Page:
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Hoping That A Hartford School Board Candidate's Drive Survives The Politics

Helen Ubiñas

October 29, 2009

Yeah, it was rude to invite Milly Arciniegas to lunch a week before the board of education elections only to tell her a big part of me hoped she didn't win.

But, as I tried to explain to her the other day over a couple of bowls of butternut squash soup at First & Last Bakery Café, it wasn't that I thought she wouldn't be a good addition to the board.

I was worried about the void she'd leave if the outspoken champion of parent rights moved on.

I've watched what you've done the last couple of years as the president of the Hartford Parent Organization Council, I told her.

The way you've helped empower parents who've been too quickly brushed aside as uninterested and uninvolved.

The way you've demanded parents be included in decisions affecting their children.

The endlessly amusing way you've battled bully school administrators who seem shocked parents would dare question their wisdom. (She credits her stint in the Navy with that.)

I'm just not convinced, I said, that — from the inside — you'll be able to continue to keep people honest.

Surprisingly, Arciniegas took my hopes for her defeat in stride.

Truth is, the married mother of two boys wondered about the move herself, which is why she talked long and hard about it with the parents she's been working alongside on issues from transportation to communication.

In the end, they decided they would form their own slate, Parents Choice, and put up Arciniegas and two others, Mary Storey and Cherylann Perry.

A well-intentioned move, for sure.

But good intentions have a funny way of going bad.

Truth is, compromise is part of politics and that's only if aspiring politicians don't sell out altogether.

For a grand example of that, look no further than El Jefe himself. Long before Mayor Eddie Perez was facing prison he had a reputation as a strong community organizer. In fact, he used that track record to run on the idea that he'd be the people's mayor — and we all know how that worked out.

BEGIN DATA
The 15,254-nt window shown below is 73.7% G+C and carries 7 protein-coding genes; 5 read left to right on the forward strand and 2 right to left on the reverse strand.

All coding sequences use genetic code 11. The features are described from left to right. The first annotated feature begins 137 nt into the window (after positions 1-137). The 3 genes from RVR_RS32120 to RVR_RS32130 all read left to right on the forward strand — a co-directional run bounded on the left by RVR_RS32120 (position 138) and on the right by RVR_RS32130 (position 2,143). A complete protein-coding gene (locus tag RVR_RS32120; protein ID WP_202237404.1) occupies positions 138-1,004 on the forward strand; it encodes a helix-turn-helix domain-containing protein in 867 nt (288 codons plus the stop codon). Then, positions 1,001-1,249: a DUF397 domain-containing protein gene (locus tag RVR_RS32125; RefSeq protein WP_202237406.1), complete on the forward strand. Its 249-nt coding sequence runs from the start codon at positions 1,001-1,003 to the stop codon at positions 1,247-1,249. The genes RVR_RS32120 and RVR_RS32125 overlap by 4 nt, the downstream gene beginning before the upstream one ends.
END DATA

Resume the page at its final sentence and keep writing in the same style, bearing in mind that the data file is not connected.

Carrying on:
And even if Arciniegas is able to hold on to her refreshing candor, how many of these lone voices of dissent have we seen ignored over the years? With the majority of the members on the board appointed by the mayor, what are the chances that she'll be able to be heard ?

"Hopefully, I'll be different," Arciniegas said.

Well, she certainly has plenty of incentive. The parents she works with are a vivid reminder of her own mother, who struggled to navigate the Hartford schools for her five children. The children on whose behalf she works could very well be her when she enrolled in college only to discover she had an eighth-grade reading comprehension.

Arciniegas said I was underestimating her, and the other parents.

The mark of a good leader is one who knows when to move on to the next challenge, she said, who is honest enough with themselves to admit they've done all they could do in one position and give someone else a chance to do their part.

And the parents she's worked alongside are ready, she said.

"Whether we win or lose, we'll all still be right here," she said. "These are our kids, our schools."

"Don't you have any faith?" she asked when she saw the doubt on my face.

Faith? Plenty. But while I wish her luck, I've seen politics trump faith far too many times to share her confidence.

Reprinted with permission of the Hartford Courant. To view other stories on this topic, search the Hartford Courant Archives at http://www.courant.com/archives.
| Last update: September 25, 2012 |
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